Churchill biographer Martin Gilbert noted: “Churchill believed that this willingness to consider ‘decent terms’ was a misreading of the public mood, but he could not know for certain, and he had no veto on my majority decision that might be made against him. At this point in the discussion, however, he had to ask for a break in the War Cabinet meeting – which had already lasted for two hours – to meet, for the first time since he had formed his Government, the twenty-five members of his administration who were not in the inner circle: the Junior Ministers and those Cabinet Ministers who were not in the War Cabinet. That meeting, fixed for six o’clock, had been set up several days earlier. No sooner had these Ministers come into his room in the House of Commons – the War Cabinet having left – than Churchill told them that although Hitler would probably ‘take Paris and offer terms,’ as might the Italians too, he Churchill, had no doubt whatever ‘that me must decline anything like this and fight on.’”36 Historian Simon Schama wrote of Churchill’s appeal to junior ministers in late May 1940 that “something momentous happened to change British history.” Churchill ended his speech by saying that if he negotiated with “That Man…I am convinced that every man of you would rise up and tear me down from my place if I were for one moment to contemplate parley or surrender. If this long island story of ours is to end at last, let it end only when each one of us lies choking in his own blood upon the ground.”37 The junior ministers left invigorated by Churchill’s rhetoric.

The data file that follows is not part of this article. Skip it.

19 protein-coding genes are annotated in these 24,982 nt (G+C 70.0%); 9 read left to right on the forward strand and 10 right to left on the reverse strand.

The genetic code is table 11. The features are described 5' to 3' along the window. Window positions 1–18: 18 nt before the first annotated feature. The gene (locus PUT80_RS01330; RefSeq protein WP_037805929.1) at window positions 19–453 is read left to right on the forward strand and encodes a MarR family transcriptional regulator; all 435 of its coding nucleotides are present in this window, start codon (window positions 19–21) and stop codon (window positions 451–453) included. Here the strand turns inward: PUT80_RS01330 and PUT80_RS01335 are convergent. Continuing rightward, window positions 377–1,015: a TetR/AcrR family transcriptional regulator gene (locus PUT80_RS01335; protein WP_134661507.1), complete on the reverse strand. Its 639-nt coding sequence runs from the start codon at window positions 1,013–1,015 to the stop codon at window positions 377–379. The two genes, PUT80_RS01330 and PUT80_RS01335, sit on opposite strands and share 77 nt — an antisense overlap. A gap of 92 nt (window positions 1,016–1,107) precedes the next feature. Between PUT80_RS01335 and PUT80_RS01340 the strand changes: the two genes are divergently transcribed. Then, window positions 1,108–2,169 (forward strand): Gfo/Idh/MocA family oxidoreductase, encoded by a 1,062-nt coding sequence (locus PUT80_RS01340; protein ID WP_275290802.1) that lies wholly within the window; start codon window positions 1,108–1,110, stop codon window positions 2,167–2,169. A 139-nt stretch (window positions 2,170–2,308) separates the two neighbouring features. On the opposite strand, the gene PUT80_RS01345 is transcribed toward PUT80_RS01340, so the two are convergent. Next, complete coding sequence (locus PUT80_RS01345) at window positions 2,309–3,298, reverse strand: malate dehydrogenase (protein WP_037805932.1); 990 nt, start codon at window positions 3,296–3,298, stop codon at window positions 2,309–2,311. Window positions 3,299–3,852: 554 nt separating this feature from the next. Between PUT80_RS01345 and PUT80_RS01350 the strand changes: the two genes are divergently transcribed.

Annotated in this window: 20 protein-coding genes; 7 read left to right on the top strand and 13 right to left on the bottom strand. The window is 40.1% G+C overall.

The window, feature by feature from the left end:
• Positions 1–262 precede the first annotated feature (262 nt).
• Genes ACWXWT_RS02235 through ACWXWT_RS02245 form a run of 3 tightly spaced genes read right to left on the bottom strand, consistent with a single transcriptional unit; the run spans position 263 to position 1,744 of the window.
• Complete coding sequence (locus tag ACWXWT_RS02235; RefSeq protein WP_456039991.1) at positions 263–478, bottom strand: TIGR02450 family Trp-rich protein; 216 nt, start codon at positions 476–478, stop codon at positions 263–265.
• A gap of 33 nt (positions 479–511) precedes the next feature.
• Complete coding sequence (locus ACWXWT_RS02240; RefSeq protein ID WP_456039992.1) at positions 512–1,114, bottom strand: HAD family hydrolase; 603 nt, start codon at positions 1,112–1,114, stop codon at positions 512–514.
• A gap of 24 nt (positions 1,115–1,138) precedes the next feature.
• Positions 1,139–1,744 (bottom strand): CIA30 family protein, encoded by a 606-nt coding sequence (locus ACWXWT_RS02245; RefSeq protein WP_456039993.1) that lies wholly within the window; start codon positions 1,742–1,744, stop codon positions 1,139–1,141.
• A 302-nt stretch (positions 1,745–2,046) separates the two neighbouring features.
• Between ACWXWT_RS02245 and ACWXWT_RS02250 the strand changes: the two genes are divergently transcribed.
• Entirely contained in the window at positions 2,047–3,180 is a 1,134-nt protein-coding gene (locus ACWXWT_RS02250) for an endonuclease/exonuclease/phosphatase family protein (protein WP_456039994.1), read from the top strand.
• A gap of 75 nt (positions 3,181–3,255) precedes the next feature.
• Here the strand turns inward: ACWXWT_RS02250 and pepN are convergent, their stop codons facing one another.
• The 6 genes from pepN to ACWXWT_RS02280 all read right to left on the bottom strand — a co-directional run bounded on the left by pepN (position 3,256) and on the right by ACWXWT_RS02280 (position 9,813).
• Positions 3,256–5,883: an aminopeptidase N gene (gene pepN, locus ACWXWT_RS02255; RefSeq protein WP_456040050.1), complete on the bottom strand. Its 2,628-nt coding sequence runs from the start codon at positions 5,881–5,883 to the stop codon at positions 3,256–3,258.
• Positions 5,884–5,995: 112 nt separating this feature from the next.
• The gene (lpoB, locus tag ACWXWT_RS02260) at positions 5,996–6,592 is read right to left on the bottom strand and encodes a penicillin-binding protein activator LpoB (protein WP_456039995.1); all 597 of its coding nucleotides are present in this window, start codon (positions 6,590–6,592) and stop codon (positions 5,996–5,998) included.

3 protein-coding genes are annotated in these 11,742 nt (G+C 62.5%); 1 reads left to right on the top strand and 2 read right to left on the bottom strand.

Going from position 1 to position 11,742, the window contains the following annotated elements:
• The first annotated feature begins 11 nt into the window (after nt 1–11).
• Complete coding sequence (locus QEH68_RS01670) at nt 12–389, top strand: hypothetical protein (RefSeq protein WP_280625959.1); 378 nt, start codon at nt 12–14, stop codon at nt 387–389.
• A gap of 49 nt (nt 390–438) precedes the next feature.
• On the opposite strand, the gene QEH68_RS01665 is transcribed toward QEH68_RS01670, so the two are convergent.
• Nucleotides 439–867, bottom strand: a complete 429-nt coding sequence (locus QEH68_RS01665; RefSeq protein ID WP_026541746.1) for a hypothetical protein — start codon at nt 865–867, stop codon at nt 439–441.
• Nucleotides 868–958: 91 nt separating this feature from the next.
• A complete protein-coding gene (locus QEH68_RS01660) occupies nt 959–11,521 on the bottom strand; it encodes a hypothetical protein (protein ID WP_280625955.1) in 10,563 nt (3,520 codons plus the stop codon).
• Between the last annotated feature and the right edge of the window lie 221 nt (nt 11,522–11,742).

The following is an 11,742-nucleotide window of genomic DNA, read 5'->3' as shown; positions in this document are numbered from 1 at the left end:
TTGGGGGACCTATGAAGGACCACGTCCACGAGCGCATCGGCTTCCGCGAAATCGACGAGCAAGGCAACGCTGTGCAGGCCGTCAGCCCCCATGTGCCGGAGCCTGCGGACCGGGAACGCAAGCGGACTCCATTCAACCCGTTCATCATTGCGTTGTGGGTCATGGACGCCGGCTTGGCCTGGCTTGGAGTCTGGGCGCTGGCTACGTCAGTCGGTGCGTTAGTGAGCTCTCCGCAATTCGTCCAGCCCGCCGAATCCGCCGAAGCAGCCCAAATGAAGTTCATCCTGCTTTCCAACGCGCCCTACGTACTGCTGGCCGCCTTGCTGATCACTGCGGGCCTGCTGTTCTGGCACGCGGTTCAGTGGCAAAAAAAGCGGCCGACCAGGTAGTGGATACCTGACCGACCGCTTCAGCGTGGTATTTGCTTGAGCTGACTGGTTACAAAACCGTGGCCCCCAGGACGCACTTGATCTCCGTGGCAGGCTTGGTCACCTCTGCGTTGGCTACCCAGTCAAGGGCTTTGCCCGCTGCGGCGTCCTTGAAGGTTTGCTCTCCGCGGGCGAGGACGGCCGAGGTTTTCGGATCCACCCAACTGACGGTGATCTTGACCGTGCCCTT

Churchill would never consent to surrender. “One of his most effective weapons, which he spent hours honing even when apparently more pressing matters awaited his attention, was eloquence,” wrote historian Richard Holmes. “As Ed Murrow put it, he mobilized the English language and sent it into battle. It may be that over-familiarity has dulled our perception of the sheer virtuosity of his most famous peroration, delivered to the Commons on 4 June 1940. His rejection of compromise with Hitler was addressed to domestic capitulationists, and he added both a subtle appeal to the french to continue the struggle from their overseas possessions, and a plea to the Americans to recognize that Britain was now the front line of what would eventually become their fight.”38